Slide show has 52 slides
These coming-of-age young adults appear to be forming a pair-bond. Their interactions here involve a push-pull dance of enticement, interactions, attempts and denial. It’s mating time, and the dance will be performed until the bond is solid and mating takes place.
It was dark, so I just kept clicking away at the rate of about one click per second during a time span of about seven minutes. I actually could not see what was taking place until I got home, when I looked at the images I took. Many of the behaviors were repeated over and over, so I’m just going to post enough of the shots to show what was going on: to show what is going on in the coyote world right now.
Background information: Coyotes come into heat only once a year, beginning about now. Males, too, only can reproduce once a year. They begin producing sperm, through a process known as spermatogenesis, which takes, I’m told, two full months to accomplish. Neither male nor female coyotes are reproductively viable at any other time of the year. Coyotes are monogamous and mate for life. The parents work together to raise the young: family life is the essence of their existence. Gestation is about 63 days, and birthing takes place at the beginning of April.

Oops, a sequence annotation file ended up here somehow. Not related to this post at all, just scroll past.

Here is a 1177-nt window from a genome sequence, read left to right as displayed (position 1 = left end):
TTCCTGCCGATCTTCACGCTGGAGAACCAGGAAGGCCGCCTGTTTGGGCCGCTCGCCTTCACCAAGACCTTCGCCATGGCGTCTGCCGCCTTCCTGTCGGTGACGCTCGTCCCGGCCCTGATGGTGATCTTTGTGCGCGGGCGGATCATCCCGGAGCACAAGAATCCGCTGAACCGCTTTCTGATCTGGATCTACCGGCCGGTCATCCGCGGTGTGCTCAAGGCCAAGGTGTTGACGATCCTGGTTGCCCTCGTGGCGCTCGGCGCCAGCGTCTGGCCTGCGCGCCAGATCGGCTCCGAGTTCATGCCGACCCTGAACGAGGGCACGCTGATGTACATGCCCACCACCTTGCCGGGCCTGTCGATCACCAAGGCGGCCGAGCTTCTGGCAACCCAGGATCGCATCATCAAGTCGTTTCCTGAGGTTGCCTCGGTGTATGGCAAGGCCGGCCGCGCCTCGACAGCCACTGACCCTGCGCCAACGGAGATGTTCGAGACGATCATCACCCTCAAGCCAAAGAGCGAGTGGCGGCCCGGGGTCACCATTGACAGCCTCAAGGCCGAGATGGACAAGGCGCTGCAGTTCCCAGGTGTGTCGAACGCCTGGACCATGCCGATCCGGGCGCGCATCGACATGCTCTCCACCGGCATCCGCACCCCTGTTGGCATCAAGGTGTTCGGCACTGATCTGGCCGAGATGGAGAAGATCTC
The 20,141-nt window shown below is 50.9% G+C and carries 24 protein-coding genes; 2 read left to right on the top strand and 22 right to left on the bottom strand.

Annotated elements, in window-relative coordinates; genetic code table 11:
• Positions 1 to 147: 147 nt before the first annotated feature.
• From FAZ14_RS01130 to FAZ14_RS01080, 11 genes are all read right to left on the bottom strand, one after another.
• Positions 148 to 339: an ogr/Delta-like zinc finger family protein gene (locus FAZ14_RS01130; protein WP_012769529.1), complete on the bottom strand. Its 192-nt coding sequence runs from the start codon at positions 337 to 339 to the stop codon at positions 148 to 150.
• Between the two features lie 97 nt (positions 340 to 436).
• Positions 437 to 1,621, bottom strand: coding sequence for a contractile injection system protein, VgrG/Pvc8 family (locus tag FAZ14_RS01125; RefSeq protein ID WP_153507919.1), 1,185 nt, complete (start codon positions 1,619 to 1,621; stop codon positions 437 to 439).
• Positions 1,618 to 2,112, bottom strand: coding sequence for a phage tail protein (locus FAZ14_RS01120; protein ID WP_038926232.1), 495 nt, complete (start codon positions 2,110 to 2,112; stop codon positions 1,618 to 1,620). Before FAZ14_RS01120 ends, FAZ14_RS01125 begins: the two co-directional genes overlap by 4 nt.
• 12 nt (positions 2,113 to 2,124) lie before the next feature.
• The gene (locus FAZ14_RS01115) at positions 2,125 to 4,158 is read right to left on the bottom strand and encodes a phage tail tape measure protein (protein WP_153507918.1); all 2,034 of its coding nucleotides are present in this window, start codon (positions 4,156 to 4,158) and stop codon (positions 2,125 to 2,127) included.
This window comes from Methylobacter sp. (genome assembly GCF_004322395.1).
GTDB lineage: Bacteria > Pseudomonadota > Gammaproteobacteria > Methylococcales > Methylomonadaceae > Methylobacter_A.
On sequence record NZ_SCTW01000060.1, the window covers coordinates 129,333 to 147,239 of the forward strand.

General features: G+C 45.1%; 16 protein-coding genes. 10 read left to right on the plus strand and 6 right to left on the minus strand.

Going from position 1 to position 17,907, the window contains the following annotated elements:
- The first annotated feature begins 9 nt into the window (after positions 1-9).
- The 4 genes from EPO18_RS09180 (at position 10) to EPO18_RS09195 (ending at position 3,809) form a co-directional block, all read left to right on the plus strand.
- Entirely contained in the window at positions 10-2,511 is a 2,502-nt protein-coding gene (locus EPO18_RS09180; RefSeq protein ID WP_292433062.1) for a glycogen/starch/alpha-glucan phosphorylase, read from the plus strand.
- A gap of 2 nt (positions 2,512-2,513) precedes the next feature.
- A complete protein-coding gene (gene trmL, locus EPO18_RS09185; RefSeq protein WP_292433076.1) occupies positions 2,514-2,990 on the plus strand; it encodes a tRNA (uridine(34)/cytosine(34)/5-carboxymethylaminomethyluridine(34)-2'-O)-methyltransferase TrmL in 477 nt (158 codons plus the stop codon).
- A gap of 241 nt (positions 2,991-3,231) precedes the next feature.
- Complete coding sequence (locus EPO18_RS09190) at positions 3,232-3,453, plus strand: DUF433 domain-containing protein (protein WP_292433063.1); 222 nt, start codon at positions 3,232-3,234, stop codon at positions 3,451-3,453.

The ritual you can see here involves the male who initially, ever so casually, approaches the female as she hunts. She snaps at him a couple of times and runs off — but this phase of their dance doesn’t last longer than a few minutes. Her snapping appears to be more of a love bite. She crouches or slithers on the ground, and she rolls onto her back and seems to invite him to sniff her and “play” with her. She also crouches low with her rump up in his face. He sniffs her reproductive organs, but also stands over her in a humped position as she lies on her back, and she sniffs his from her lying down position. Although the 52 slides I’m posting (out of about 360) were taken in the dark and are blurry, you can still see what is going on between these two.